Emily Lakdawalla • Nov 12, 2009
Highlights from today's Spirit press briefing
Since A. J. S. Rayl was also listening in on today's press briefing about the efforts to extricate Spirit from her predicament at Troy, I'll just hit the high points and send you over to her story when she has posted it.
But first, an amused comment on the makeup of the panel. It was opened by Doug McCuistion from NASA Headquarters, whose script seems to have required him to knock out all hopes for success among the listening audience. He said such things as "Unfortunately, Spirit may have met its match" and "This could end up being where Spirit remains" and "The plan is to send the first commands on Monday, but this process could take quite a while, if it's possible at all to get Spirit out of its predicament." His comments sounded like the warmup to a eulogy. Project manager John Callas and rover driver Ashley Stroupe were more focused on the present: here's the situation, and here's what we're trying next. And then there was Ray Arvidson, deputy project scientist, who neatly balanced McCuistion's pessimism with equal and opposite optimism: he said that while the science from their current position was exciting, "We're ready to button up here and start driving Monday and head to points south."
The most useful graphic from today's press briefing was this one:
What they have learned is the following.
- Spirit's left wheels appear to have broken through a "duricrust" into a soft sand that is the most sulfate-rich material either rover has studied on Mars.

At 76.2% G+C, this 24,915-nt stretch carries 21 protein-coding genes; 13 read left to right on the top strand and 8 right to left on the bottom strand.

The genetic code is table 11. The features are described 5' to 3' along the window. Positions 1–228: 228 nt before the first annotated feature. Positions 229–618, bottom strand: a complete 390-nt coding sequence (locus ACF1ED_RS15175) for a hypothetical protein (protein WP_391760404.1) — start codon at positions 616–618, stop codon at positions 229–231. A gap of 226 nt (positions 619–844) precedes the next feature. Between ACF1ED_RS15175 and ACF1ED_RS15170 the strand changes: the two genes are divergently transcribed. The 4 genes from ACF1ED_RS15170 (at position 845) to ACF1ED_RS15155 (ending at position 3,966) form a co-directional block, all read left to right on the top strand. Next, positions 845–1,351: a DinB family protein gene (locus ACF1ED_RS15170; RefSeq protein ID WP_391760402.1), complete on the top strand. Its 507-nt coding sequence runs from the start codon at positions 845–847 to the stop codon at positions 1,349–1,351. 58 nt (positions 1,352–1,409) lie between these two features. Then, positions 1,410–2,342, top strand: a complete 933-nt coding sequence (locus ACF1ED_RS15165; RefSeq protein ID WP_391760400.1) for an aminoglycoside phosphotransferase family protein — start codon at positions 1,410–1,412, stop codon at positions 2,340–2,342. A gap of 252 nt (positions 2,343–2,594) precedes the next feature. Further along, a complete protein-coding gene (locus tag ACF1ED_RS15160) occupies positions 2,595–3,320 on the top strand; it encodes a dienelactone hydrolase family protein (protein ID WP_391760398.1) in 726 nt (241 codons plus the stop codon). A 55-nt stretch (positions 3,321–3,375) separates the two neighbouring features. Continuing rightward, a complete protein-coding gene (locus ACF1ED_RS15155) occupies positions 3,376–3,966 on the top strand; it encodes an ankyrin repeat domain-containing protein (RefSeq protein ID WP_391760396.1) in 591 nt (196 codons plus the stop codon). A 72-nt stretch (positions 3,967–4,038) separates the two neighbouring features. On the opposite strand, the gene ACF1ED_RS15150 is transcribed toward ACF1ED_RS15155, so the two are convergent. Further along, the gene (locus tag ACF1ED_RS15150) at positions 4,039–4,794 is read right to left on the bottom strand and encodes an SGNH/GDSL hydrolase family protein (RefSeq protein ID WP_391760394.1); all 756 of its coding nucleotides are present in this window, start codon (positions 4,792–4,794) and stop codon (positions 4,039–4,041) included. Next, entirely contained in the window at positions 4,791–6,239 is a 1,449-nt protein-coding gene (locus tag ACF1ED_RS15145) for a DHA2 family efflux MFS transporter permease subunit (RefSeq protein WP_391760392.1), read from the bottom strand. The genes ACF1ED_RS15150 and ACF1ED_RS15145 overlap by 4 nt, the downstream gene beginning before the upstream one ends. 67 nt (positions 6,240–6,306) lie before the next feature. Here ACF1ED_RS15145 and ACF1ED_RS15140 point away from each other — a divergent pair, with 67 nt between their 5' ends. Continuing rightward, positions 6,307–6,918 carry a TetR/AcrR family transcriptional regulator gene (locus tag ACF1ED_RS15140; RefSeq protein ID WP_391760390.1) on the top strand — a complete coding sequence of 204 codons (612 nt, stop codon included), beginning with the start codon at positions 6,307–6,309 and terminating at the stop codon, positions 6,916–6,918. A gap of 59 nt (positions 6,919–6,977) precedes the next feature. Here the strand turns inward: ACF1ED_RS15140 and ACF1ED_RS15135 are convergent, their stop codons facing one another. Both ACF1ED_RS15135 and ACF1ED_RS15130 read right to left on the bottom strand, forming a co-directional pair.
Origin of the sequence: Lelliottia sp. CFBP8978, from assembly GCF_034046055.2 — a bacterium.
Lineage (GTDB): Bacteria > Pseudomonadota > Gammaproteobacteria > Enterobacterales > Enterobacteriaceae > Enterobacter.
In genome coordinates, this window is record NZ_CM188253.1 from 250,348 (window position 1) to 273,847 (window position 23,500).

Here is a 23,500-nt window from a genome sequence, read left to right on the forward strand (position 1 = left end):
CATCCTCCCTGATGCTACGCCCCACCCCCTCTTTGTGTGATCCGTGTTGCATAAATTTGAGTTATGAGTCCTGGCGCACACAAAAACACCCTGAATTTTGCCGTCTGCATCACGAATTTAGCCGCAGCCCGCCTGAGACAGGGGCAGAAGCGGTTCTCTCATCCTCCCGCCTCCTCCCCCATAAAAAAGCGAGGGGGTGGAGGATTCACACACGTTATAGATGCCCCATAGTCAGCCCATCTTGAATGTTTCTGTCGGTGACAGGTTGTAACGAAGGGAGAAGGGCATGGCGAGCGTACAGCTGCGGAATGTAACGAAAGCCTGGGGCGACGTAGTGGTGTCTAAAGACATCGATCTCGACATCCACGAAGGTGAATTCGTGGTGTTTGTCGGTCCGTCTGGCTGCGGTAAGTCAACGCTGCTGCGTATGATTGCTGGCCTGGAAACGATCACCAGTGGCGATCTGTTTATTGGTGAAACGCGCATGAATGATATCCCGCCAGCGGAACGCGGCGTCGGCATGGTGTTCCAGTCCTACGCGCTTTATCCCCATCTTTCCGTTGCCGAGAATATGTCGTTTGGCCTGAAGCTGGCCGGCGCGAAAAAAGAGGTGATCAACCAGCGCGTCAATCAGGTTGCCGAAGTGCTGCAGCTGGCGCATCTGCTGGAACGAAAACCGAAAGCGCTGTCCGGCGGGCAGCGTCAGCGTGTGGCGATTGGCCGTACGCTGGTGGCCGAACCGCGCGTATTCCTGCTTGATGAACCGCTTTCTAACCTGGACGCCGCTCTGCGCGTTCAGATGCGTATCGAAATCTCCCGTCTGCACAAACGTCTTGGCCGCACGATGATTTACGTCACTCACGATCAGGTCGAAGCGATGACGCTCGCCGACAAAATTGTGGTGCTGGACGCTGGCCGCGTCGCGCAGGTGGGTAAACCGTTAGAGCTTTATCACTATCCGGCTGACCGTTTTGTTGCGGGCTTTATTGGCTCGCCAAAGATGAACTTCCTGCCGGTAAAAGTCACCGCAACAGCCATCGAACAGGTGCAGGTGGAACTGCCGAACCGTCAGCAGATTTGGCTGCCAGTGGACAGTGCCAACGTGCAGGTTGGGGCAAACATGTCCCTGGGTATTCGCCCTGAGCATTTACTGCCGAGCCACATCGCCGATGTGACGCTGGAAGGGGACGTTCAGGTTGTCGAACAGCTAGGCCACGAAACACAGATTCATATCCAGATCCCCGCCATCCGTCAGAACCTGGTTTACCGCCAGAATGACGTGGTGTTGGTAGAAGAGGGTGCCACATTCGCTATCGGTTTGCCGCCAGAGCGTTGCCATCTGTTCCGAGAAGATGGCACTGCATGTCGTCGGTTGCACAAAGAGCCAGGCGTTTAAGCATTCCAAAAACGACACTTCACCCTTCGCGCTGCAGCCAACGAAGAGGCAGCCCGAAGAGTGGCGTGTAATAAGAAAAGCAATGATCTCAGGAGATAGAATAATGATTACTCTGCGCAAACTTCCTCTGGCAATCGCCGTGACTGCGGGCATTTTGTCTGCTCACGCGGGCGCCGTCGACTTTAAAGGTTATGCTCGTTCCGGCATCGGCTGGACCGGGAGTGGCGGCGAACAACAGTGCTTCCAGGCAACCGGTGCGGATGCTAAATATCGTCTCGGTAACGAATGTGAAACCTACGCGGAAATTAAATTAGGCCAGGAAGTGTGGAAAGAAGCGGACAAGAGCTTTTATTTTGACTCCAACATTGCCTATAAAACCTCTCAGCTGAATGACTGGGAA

- That soft sand appears to fill a small crater that was invisible visually and which is only revealed by looking at its subtle topography.
- The right-side wheels, which include the stuck right-front wheel, are outside the crater, on firmer ground.
- The contrast between the two types of soils -- inside the crater and outside -- has been confirmed by using the RAT brush to expose fresh soil in two spots in front of the rover. Toward the rover's left, the RAT brush exposed sulfate-rich soil; toward the rover's right, it did not see this sulfate-rich soil.
- After all their testing, John Callas said, "We haven't found a clear solution to how to get Spirit out of its predicament." But he went on to say "if there is a way out, we will find it."
- Their best plan now is to attempt to drive the rover forward -- which is to say, to drive over the tracks it left as it entered Troy, since the rover was (as usual) driving backward at the time it got stuck.
- Forward is better because that way it doesn't have to climb vertically up onto unbroken duricrust -- they will be going over level ground of the previous tracks, and eventually will even be heading downhill (assuming they make some progress).
- The first wheel motion I noted earlier this week was to straighten wheels into the direction they need to roll next.
- The first drive will be attempted late Monday night, California time, and will consist of just a few meters of commanded drive. They'll have the results back on Tuesday and will take "at least a day" to analyze the results of this first cautious drive.
- This process will take a very long time, even if progress is being made. The next time Headquarters will get involved is at the previously planned Senior Review in February. Rover team will present their progress then and a decision will be taken whether to continue extrication efforts or operate Spirit as a lander mission. Shutting Spirit down is not currently on the table.
- If they do get out, the plan remains to continue south to Von Braun and Goddard.
- Under current conditions, Spirit should have enough power to survive the next winter.
More from A. J. S. Rayl to come.
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